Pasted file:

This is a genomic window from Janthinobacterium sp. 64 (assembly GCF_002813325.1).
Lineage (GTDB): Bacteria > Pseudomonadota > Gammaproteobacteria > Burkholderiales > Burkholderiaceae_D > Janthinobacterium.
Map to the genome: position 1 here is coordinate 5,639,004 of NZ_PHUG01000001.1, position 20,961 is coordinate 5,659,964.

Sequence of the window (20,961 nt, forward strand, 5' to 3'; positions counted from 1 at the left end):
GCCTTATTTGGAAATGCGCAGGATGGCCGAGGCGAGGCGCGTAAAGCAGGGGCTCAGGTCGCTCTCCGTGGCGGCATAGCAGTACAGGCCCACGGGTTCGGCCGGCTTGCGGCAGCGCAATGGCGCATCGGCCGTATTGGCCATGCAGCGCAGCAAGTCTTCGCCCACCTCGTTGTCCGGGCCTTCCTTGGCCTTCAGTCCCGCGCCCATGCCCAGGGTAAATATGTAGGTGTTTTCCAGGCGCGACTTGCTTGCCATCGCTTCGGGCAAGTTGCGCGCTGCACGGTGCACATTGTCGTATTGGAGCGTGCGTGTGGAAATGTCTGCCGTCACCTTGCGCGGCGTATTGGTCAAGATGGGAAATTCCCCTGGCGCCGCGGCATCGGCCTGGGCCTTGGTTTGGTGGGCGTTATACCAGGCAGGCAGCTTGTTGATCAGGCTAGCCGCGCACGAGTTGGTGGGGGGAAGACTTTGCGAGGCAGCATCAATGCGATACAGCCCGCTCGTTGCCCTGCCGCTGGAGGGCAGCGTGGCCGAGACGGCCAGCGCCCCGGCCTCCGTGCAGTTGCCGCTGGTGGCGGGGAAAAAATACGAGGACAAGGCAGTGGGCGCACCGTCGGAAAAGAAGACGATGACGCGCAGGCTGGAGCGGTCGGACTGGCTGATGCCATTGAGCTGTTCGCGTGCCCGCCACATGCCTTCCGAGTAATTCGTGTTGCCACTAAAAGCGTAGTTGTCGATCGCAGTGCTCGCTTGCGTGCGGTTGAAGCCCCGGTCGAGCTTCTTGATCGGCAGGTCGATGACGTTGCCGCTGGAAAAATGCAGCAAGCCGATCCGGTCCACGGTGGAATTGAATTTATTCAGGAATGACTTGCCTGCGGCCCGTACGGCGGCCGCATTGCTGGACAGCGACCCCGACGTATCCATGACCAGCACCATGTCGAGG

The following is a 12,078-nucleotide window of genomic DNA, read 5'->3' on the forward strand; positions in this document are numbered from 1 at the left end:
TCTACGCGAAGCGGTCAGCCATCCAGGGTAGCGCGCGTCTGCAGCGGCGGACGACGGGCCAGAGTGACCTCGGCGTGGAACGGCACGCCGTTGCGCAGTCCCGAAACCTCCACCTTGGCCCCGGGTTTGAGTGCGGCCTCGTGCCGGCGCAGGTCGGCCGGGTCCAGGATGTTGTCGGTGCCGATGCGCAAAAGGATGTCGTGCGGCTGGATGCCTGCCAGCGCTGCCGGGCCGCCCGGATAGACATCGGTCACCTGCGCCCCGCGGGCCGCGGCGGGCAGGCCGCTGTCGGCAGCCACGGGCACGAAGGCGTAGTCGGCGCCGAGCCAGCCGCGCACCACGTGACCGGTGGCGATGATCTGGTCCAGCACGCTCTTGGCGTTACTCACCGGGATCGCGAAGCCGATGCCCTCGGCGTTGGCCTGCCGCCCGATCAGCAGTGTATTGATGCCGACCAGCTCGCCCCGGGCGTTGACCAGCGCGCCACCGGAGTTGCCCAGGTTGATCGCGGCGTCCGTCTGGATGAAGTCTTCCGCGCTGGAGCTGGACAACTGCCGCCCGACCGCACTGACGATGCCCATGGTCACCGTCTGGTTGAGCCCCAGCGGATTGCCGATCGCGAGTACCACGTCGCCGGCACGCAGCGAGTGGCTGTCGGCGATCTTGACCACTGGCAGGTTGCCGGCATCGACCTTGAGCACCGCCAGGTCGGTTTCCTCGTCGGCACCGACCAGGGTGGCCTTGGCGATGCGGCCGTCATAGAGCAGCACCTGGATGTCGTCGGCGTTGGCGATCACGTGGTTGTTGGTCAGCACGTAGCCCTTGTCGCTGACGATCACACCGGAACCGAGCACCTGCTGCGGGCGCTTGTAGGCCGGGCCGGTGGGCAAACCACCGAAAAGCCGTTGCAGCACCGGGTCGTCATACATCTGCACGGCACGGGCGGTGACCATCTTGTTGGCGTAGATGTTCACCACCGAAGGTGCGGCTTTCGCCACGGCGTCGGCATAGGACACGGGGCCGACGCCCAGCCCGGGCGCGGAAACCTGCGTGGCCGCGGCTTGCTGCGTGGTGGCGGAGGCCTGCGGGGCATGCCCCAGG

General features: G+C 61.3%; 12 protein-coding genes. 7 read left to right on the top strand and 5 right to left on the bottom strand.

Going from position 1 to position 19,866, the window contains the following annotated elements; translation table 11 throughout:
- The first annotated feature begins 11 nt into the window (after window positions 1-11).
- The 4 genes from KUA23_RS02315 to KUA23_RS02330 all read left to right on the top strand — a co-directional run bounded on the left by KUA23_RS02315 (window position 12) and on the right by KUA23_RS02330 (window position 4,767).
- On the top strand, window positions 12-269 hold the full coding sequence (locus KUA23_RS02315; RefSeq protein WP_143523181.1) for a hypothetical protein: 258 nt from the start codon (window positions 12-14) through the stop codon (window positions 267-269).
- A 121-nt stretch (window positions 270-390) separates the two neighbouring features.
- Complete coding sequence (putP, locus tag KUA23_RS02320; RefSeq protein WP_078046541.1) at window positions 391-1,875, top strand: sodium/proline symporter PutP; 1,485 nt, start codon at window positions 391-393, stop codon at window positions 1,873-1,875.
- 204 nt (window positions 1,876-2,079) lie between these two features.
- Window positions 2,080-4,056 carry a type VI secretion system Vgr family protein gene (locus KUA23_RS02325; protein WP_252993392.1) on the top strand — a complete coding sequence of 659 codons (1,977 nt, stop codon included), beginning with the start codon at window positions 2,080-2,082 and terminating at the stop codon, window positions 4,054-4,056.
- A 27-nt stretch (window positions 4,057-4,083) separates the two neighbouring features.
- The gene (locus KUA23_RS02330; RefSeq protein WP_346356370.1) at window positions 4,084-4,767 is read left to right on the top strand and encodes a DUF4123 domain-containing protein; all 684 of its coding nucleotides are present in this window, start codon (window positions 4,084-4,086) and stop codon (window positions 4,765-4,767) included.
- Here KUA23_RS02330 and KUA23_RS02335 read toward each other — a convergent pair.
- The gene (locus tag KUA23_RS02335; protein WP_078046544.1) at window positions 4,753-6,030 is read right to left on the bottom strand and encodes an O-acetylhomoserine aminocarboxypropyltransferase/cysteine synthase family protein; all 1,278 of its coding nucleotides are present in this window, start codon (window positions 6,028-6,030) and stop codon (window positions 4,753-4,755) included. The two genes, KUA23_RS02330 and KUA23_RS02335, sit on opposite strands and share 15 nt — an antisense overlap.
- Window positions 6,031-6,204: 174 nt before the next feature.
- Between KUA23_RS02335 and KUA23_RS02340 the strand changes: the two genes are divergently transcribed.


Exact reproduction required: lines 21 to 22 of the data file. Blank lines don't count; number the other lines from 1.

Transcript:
- Window positions 6,031-6,204: 174 nt before the next feature.
- Between KUA23_RS02335 and KUA23_RS02340 the strand changes: the two genes are divergently transcribed.